Feathers and Fingertips
A Fly Tyer Art Show
From Members of Interior Fly Tyers
Curated by Igor Pasternak
On View: May 4th-26th, 2018
Opening Reception: Friday, May 4th 5-7pm
We draw inspiration from the beauty and uniqueness of the tools, materials, process, product and the sharing of our individual passion for this craft when we get together to practice fly tying. Our muse is the history of this craft, where the aesthetic dimension of tying fishing flies became just as important, or even more important than its pragmatic facets related directly to fishing. Through this metamorphosis the craft and its products become recontextualized as art, transforming the criteria for the all the elements. The beauty of fishing flies is appreciated around the world by fishers and non-fishers alike.
Feathers for fishing flies are sourced from birds around the world, both wild and domesticated, with many kinds of the latter being raised especially for this purpose. Fly tiers have extensive knowledge of birds, as well as of the immense variety of fine specialized tools and synthetic material created for the trade. Each completed fishing fly is a result of an elaborate process of applying this understanding while continuously growing one’s skill and passion. This is a group show, including actual fly tying, photography, 2-d and 3-d medium.
Join us for a Curator Lecture with Igor Pasternak
Wednesday, May 2nd from 7-8pm
Blue room (3rd Floor AK Centennial Center for the Arts) Pioneer Park, 2300 Airport Way
For more information contact 456-6485 ext. 226 or email@example.com
May Gift Shop Artist:
“My adventure in Alaska began ten years ago waiting tables in Denali. The following year I moved into a tiny dry cabin in Fairbanks with my husband. Feeding the fire one winter night I peeled bark from a length of firewood. I continued peeling the bark apart until I had a nice, clean sheet of paper. Add some scissors, sandpaper and dye and my birch bark jewelry designs were born. Today my birch jewelry and artwork have evolved to include collage, watercolor on woodburnings and other (indescribable) techniques.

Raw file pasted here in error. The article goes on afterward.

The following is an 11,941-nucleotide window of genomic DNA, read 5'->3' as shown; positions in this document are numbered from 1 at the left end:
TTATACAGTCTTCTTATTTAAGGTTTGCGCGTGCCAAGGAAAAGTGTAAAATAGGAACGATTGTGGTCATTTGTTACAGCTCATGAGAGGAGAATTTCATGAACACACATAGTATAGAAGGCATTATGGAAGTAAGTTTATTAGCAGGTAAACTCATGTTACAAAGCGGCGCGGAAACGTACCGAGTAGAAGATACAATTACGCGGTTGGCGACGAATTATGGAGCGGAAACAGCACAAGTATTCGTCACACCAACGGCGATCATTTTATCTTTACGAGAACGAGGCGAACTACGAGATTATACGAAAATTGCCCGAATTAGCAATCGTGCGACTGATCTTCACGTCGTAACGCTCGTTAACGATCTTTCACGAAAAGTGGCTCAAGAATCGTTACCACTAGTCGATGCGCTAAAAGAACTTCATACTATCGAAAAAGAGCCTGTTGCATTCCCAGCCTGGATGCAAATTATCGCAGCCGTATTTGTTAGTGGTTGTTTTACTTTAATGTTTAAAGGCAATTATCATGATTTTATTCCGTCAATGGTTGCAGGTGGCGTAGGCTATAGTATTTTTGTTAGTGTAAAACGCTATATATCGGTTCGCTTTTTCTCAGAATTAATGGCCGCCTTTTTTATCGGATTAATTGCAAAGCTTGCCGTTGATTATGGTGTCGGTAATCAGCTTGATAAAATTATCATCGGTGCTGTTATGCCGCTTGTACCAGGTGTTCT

This all started on a whim but the level of discovery I have enjoyed year after year keeps me quite entertained with the material. From manipulating it beyond recognition to following the guidance of natural shades, textures and limitations the bark is both material and inspiration.
For me, curiosity leads to creativity. I enjoy wandering tree to tree and stump to log looking under and through things and tearing them apart. This always leads to questions which I am happy to answer to myself from imagination as I fill my bag with cool things to mess with at home. Between art projects I can usually be found skiing, skijoring with lazy mutt, hiking, running or floating in some water somewhere. In addition to my birch bark art I also sketch, illustrate and sometimes paint. You can learn more about me and my art at www.firebreakart.com,, facebook and instagram.”
Also featured during May:
Watercolor Artist of the Month
Helen Howard was born in Cornwall, England and arrived in Fairbanks in 1964. When living in London for a year in 1968, Helen started oil painting, but she has been mostly focusing on watercolor since her retirement in 1999 from the Alaska Native Language Center at UAF. She has attended workshops by Nancy Taylor Stonington, Mel Stabin, Jane Hofstetter, Frank Francese, Ron Ranson, Carl Purcell, Gayle Weisfield, Bill Brody, Rod Weagant, Judi Betts and others. However, local watercolor artist Vladimir Zhikhartsev has been the greatest influence in Helen’s work. She enjoys plein air painting and experimenting with the movement of color.
Helen is past-president of the Fairbanks Watercolor Society. She is a member of the Fairbanks Weavers and Spinners Guild and St. Matthew’s church and enjoys singing in the Fairbanks Symphony Chorus and the Aurora Women’s Choir.